Sheriff’s deputies cited for their ‘heroic actions’

By 
Elizabeth Murray, Special to the Reporter
Jun. 21, 2012

Suffolk County Sheriff Awards: Assistant Deputy Superintendent Joe Casey, Deputy Patrick O’Brien, Superintendent of the Nashua Street Jail Eugene Sumpter, Deputy Stephen Miller and Deputy Superintendent Cliff Carney.Suffolk County Sheriff Awards: Assistant Deputy Superintendent Joe Casey, Deputy Patrick O’Brien, Superintendent of the Nashua Street Jail Eugene Sumpter, Deputy Stephen Miller and Deputy Superintendent Cliff Carney.

Last year Stephen Miller and Patrick O’Brien were preparing to return seven detainees to the Nashua Street Jail when they witnessed a two-car accident near the Dorchester courthouse in Codman Square. After seeing one of the cars flip onto its side, Miller, a 15-year employee of the Suffolk County Sheriff’s Office, and O’Brien, a 23-year staff member, secured the detainees with the assistance of the courthouse staff and proceeded to administer medical assistance to the unconscious male occupant of the overturned vehicle until members of the Boston Fire Department and Emergency Medical Services arrived on the scene.

“It was definitely unexpected,” Miller recalled of the Feb. 2011 incident. “[The driver] took a turn and lost control, hit the car [coming] in the opposite direction, and just kind of rolled over in front of us. It was just a reaction more than anything.” Said O’Brien: “The engine was still running, so we knew someone was in there.”

Earlier this month, the two officers were honored for their “heroic actions,” both receiving Meritorious Awards at the 15th Annual Correctional Employee of the Year Awards Ceremony at the State House in the House of Representatives Chamber. Employees who go above and beyond the context of the job and exhibit exemplary behavior on the job are nominated for the awards given at the ceremony by the state’s 14 sheriffs and the Massachusetts commissioner of correction. O’Brien and Miller were nominated by Suffolk County Sheriff Andrea Cabral.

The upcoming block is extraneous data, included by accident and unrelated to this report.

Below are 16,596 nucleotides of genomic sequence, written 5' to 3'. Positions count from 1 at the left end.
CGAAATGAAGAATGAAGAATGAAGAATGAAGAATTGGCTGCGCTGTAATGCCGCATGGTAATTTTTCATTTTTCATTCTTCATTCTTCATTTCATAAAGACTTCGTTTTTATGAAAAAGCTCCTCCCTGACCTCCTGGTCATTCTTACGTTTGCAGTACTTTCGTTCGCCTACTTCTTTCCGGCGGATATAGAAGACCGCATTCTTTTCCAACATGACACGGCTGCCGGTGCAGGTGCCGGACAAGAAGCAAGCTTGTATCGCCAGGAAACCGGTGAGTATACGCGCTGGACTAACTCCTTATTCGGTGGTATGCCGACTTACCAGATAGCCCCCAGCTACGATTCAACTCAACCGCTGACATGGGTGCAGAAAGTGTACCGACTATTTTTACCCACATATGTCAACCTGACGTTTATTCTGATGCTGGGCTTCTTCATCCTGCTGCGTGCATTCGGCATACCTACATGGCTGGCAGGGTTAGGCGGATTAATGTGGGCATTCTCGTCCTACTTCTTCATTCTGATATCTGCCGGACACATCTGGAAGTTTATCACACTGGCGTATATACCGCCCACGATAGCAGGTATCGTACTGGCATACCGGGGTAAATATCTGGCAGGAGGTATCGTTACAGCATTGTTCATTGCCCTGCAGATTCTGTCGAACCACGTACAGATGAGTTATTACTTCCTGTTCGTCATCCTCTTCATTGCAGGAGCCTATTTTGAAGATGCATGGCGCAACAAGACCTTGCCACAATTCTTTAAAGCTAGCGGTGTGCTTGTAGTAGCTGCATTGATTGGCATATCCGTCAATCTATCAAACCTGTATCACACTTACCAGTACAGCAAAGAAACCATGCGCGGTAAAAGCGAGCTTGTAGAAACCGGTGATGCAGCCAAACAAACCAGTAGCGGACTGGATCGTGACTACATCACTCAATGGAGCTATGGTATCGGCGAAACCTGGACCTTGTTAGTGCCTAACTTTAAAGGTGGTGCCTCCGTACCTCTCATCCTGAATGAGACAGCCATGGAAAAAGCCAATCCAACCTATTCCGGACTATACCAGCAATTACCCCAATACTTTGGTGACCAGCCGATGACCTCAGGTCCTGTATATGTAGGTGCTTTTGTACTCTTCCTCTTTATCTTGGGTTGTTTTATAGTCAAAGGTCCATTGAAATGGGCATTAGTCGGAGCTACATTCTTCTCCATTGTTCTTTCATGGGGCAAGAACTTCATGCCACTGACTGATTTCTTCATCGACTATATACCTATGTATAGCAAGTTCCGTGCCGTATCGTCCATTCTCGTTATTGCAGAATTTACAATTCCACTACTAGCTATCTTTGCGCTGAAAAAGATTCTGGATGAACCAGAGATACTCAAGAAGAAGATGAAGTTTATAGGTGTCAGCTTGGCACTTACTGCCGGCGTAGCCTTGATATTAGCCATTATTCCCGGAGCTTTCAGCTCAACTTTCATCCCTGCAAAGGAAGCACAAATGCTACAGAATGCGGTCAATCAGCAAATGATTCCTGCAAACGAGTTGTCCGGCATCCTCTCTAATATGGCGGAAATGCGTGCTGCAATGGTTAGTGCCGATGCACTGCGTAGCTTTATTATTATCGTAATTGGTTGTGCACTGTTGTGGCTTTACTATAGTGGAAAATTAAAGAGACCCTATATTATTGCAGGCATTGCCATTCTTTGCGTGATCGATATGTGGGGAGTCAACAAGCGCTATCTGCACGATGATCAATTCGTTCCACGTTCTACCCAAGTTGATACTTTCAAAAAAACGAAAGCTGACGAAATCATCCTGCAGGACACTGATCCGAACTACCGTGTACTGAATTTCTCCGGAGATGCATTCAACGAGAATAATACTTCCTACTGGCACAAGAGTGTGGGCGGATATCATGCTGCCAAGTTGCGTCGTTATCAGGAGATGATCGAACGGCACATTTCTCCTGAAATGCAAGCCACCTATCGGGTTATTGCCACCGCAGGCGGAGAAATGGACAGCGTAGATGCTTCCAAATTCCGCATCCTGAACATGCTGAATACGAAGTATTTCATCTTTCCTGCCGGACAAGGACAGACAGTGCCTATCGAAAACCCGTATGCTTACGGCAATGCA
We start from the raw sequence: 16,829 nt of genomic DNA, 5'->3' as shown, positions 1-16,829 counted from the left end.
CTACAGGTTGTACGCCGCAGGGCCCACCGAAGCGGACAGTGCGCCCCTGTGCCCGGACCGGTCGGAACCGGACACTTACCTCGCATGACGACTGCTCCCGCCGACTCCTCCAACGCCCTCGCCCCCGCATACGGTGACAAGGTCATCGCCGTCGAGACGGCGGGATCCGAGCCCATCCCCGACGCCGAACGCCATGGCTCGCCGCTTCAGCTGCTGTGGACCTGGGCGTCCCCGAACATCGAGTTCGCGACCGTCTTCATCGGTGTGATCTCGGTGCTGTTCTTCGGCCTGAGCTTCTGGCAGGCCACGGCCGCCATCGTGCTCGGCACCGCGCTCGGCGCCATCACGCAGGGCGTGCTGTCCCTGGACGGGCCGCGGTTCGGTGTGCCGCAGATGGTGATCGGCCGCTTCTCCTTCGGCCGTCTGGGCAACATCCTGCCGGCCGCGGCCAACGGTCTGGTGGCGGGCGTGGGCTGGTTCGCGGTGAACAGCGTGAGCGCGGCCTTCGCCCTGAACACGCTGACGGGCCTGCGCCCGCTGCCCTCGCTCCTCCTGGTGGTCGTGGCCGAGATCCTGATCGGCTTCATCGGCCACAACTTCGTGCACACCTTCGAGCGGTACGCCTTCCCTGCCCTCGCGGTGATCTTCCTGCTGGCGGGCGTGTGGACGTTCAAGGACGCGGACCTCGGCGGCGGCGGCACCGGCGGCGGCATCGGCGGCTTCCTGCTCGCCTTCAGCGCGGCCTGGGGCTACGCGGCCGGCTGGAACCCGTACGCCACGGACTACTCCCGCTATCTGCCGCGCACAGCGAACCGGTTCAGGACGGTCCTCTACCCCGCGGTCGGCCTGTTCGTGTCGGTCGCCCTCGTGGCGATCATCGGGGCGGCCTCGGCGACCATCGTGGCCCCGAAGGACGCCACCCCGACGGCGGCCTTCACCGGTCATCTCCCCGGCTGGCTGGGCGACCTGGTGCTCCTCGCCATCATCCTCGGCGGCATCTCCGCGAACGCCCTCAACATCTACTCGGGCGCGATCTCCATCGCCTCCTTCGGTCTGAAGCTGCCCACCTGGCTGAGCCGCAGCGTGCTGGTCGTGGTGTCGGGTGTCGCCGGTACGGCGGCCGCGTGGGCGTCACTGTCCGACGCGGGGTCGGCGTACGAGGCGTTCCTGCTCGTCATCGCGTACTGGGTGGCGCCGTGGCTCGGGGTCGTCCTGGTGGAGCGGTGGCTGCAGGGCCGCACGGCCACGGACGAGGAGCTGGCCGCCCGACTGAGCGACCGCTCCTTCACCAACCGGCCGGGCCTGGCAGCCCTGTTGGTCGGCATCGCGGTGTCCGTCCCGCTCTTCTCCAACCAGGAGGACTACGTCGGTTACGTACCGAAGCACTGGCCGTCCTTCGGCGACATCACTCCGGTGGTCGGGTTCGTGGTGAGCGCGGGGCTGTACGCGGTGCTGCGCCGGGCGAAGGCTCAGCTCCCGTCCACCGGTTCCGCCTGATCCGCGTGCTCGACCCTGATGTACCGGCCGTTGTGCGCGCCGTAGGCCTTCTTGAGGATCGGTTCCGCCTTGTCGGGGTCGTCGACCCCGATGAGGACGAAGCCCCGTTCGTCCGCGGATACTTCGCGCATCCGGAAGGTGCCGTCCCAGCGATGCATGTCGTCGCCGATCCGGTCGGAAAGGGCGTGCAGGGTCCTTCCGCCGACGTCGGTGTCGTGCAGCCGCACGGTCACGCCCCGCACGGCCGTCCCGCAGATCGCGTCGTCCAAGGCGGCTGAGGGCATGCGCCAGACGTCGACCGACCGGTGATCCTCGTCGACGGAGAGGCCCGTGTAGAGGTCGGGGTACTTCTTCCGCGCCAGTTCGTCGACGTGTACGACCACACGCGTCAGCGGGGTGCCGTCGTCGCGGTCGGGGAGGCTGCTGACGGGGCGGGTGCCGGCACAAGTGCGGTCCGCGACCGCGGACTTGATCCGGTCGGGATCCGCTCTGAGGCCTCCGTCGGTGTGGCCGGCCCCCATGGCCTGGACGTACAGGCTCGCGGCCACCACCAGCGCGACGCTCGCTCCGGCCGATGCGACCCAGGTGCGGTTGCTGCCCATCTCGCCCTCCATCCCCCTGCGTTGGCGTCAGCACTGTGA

“I thought it was great that they did it because that’s what people expect,” Cabral said. “People in public safety positions are expected to protect the public. I was proud of them.”

“You react,” O’Brien said. “This is something that Boston Fire [Department members] and EMTs do every day. I don’t think they consider themselves heroes either. It’s a job. It’s public safety.”

Miller said he was honored to be given the recognition, but quite surprised.

“I just go in and do my job,” he said. “I think you just react the way you’re trained to do and if anyone else was in that situation they’d probably do the same thing.”